Brazilian steakhouse to fill long-empty Providence Place storefront on Francis St.

PLANS SUBMITTED to the Capital Center Commission by Fogo de Chão show the restaurant plans to provide about 50 outdoor seats along Francis Street at Providence Place mall. / FOGO DE CHAO RENDERING
PLANS SUBMITTED to the Capital Center Commission by Fogo de Chão show the restaurant plans to provide about 50 outdoor seats along Francis Street at Providence Place mall. / FOGO DE CHAO RENDERING

PROVIDENCE – A Texas-based Brazilian steakhouse chain is preparing to open its first Rhode Island location in a prominent street-level space at Providence Place mall that’s been empty since Joe’s American Bar & Grill closed seven years ago.

Representatives for Fogo de Chão, which has about 70 locations internationally, have submitted plans for two outdoor dining areas – one along Francis Street and the other an expansion of an existing patio along the “promenade” that leads to a side mall entrance – to the Capital Center Commission, which oversees design and development standards in a district between downtown Providence and the Statehouse.

While confirming that the steakhouse is preparing to move into Providence Place, Fogo de Chão declined to be specific about when it would open.

“We’re proud to confirm that we’re bringing the culinary art of churrasco to Providence later this year,” Ronaldo Chiesa, the restaurant’s area director, said in a statement. “We believe our discovery dining experience and elevated design elements make Fogo a great fit for the area and are excited to expand into this new market. We look forward to opening our doors soon and welcoming the Providence community into our restaurant.”

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Fogo’s location will be a 7,000-square-foot, street-level corner storefront that faces the intersection of Francis Street and Finance Way just outside the Waterplace Park basin. It had been occupied by Joe’s American Bar & Grill from 2000 – less than a year after the mall opened – to 2016, when it closed without a public explanation.

Lindsay Kahn, a spokesperson for Brookfield Property Partners, the parent company of Providence Place LLC, confirmed that Fogo de Chão had signed a lease but referred other questions to the restaurant.

Fogo de Chão, founded in 1979 by brothers Arri and Jair Coser in southern Brazil, is now owned by global private equity firm Rhône Group. It opened its first U.S. restaurant in Texas in 1997. Fogo has two Massachusetts locations, one in Boston and another in Burlington, and five locations in New York.

The restaurant specializes in the Brazilian cooking technique of churrasco.

Fogo’s impending arrival is a bit of good news for Providence Place, an urban shopping center that had been hobbled in recent years by the rise of e-commerce and the crippling effects of the COVID-19 shutdown. Mall management has been working to reverse the perception among some in the public that the mall is unsafe and parking is difficult.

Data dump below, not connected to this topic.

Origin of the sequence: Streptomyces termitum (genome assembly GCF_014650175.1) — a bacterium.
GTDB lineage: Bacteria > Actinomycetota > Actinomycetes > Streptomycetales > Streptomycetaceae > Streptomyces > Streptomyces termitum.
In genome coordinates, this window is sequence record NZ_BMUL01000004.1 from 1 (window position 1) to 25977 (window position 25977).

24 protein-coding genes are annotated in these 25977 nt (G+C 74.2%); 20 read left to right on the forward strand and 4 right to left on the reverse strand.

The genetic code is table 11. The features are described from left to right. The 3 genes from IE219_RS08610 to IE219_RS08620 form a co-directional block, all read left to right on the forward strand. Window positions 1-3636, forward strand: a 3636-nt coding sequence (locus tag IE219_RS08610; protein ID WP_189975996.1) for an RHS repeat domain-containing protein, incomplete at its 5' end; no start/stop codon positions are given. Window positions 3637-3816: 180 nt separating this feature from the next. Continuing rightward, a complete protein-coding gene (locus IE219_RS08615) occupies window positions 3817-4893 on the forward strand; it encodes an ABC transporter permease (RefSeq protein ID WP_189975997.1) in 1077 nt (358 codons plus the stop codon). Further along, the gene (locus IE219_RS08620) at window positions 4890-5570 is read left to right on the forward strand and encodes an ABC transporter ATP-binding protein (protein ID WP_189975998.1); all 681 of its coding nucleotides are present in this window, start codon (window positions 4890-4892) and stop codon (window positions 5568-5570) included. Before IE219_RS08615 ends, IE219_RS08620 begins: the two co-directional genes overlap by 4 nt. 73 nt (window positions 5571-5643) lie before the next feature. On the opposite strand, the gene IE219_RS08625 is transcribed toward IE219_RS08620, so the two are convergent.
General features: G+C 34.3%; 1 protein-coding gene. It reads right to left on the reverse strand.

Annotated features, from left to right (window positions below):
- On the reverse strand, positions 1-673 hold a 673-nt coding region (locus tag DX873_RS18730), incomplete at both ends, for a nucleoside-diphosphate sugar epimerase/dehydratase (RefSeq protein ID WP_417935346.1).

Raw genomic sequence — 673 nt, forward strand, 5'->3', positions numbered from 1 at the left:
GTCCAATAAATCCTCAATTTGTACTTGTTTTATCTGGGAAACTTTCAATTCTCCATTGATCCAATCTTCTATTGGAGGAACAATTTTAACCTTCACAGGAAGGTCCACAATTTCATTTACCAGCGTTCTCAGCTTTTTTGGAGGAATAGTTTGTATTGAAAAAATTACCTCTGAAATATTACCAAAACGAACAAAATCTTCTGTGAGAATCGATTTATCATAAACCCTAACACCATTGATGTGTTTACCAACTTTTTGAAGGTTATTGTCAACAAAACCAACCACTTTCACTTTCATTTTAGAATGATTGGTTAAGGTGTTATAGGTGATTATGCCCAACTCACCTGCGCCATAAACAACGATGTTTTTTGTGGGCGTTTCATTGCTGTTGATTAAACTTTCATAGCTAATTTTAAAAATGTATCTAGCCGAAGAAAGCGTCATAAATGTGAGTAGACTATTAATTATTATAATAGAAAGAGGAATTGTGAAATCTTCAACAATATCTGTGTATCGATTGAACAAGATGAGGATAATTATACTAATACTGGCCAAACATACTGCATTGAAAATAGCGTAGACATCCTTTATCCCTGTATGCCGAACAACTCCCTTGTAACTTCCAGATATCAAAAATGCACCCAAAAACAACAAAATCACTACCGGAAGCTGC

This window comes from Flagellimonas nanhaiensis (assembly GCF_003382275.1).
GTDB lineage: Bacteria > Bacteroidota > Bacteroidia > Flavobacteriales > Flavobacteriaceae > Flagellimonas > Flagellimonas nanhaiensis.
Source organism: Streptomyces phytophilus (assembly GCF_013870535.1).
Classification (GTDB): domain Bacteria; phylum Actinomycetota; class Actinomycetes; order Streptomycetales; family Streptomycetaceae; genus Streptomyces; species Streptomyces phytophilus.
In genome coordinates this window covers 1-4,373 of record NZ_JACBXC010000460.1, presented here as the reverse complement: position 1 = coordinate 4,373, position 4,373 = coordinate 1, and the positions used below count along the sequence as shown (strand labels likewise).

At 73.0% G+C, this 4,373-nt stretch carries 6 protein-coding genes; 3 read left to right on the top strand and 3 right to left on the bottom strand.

Last fall, Brookfield Property Partners also requested that the city extend its tax treaty with the mall for another 20 years.

The city already gives Providence Place a discount on taxes as part of a series of state and local incentives offered when the mall opened in 1999. Under the 30-year tax agreement, which runs through 2028, the company pays about $500,000 a year through a payment-in-lieu-of-taxes agreement.

The mall owner sought a new tax treaty that follows a similar structure but increases the annual payments to $4.5 million in taxes a year through 2048. This represents savings of more than 80% compared with the $25 million annual tax bill the company would pay based on the $708.7 million property value as of 2022.

The Providence City Council introduced an ordinance calling for a new tax treaty, but it was not immediately clear where the matter stands now.

The mall wanted a new agreement that would also expand how the property can be used, allowing the owners to redevelop the shopping center with office, education, residential and medical uses, among others.

Chief among them: revitalizing the Francis Street ground floor with innovative restaurants, entertainment venues, spas, exercise facilities and even financial services firms. The company also said it wanted to add a coworking office on an upper floor and turn the empty, third-floor storefront previously occupied by J.C. Penney into an indoor miniature golf course or “American Ninja Warrior” style challenge.

As far as Fogo’s plans to change the facade of the mall and add outdoor dining, the Capital Center Commission approved its proposal in February in a 5-2 vote, on the condition that it be reviewed to ensure compliance with fire codes. A commission member expressed concern that one of the outdoor dining areas could cause a “pileup” of people leaving the mall through a nearby exit.

A city Planning Department spokesman said that after that review, the restaurant would still need to seek building permits from the city and the state.

William Hamilton is PBN managing editor. You may contact him at 

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